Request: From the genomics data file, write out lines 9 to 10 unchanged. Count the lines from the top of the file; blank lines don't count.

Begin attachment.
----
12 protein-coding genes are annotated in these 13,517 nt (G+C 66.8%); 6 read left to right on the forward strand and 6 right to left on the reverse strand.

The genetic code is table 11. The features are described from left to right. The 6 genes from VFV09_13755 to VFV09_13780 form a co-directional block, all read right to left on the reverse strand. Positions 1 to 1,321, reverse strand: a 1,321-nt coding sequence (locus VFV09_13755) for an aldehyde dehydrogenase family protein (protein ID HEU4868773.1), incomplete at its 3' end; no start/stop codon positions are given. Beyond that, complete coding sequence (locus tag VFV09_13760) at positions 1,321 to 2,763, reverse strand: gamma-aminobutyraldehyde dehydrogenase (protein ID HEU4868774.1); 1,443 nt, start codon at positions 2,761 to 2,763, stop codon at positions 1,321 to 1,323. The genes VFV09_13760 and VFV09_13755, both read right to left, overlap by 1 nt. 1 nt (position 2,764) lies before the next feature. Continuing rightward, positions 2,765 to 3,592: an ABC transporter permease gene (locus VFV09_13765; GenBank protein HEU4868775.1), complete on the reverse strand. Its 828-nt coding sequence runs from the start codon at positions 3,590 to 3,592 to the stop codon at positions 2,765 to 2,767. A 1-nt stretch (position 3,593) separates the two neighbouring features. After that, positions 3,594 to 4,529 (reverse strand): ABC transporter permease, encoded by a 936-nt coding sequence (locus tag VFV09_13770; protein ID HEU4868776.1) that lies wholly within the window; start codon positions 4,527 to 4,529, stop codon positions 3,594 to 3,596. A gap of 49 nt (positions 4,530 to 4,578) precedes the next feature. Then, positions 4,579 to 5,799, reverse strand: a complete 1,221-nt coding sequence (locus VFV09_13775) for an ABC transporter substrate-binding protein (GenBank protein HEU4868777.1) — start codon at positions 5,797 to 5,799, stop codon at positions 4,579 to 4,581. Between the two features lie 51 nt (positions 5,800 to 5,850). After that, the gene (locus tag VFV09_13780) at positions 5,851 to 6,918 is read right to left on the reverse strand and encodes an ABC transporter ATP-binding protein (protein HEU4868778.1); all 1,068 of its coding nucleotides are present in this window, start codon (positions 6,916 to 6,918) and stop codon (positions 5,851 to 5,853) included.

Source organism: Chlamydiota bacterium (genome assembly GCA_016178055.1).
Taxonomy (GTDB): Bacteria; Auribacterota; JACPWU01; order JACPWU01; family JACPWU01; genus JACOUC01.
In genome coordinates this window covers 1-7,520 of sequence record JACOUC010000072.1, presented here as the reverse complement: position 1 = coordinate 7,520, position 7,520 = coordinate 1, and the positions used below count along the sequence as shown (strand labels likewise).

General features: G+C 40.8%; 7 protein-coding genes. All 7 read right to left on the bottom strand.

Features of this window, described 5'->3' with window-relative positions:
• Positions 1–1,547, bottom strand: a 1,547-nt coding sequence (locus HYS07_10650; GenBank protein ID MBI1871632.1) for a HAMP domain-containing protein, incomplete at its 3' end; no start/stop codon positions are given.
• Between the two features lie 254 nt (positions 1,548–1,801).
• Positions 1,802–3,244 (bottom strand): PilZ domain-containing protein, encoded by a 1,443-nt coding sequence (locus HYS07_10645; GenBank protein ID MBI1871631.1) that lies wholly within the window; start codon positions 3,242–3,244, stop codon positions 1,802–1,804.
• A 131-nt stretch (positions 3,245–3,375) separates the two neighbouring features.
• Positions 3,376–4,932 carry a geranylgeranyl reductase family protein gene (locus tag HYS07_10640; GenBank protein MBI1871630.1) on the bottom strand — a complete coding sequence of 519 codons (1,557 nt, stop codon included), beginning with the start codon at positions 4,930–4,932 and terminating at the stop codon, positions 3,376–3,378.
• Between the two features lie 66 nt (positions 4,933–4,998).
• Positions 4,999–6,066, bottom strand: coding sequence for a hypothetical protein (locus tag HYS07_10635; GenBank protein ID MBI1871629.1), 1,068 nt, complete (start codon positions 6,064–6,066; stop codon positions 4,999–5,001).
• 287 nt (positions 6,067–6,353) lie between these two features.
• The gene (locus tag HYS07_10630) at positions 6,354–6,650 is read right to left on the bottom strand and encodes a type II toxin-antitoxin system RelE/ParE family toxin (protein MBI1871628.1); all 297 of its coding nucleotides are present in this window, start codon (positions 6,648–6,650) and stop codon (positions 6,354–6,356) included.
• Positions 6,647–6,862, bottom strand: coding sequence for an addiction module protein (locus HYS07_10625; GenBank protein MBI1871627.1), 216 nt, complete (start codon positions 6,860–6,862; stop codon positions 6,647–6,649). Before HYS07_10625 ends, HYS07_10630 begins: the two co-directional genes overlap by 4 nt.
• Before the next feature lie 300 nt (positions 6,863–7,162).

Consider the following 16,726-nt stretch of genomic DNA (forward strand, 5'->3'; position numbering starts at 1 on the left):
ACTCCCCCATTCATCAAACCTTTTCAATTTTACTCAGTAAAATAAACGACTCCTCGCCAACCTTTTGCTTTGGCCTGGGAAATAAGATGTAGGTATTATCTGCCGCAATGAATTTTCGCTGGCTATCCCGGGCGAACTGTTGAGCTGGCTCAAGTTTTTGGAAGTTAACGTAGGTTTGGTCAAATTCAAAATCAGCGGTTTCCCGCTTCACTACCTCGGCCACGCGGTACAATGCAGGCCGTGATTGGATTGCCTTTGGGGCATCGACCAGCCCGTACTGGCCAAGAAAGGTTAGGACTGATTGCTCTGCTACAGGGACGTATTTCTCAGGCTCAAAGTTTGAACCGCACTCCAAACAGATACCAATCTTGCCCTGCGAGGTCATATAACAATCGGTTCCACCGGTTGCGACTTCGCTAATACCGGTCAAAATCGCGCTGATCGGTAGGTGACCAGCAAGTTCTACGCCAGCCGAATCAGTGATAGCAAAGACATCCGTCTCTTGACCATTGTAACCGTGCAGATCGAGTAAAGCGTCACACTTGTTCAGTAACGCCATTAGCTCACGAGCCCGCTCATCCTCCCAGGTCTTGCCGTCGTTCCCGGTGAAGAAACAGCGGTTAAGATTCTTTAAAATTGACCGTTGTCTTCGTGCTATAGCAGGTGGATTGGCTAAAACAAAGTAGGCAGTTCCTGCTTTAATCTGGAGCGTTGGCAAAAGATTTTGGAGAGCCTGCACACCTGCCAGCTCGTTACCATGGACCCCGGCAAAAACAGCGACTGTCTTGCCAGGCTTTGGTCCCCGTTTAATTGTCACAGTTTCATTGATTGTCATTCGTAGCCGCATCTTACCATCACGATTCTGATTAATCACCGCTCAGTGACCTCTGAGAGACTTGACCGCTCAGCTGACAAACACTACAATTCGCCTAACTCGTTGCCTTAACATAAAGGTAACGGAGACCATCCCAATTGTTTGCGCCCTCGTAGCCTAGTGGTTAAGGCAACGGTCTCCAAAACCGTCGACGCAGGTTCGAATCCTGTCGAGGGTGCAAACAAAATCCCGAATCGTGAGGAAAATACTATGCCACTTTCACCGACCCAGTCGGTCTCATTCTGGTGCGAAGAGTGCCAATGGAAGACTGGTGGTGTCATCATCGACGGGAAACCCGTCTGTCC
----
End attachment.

• Between the two features lie 254 nt (positions 1,548–1,801).
• Positions 1,802–3,244 (bottom strand): PilZ domain-containing protein, encoded by a 1,443-nt coding sequence (locus HYS07_10645; GenBank protein ID MBI1871631.1) that lies wholly within the window; start codon positions 3,242–3,244, stop codon positions 1,802–1,804.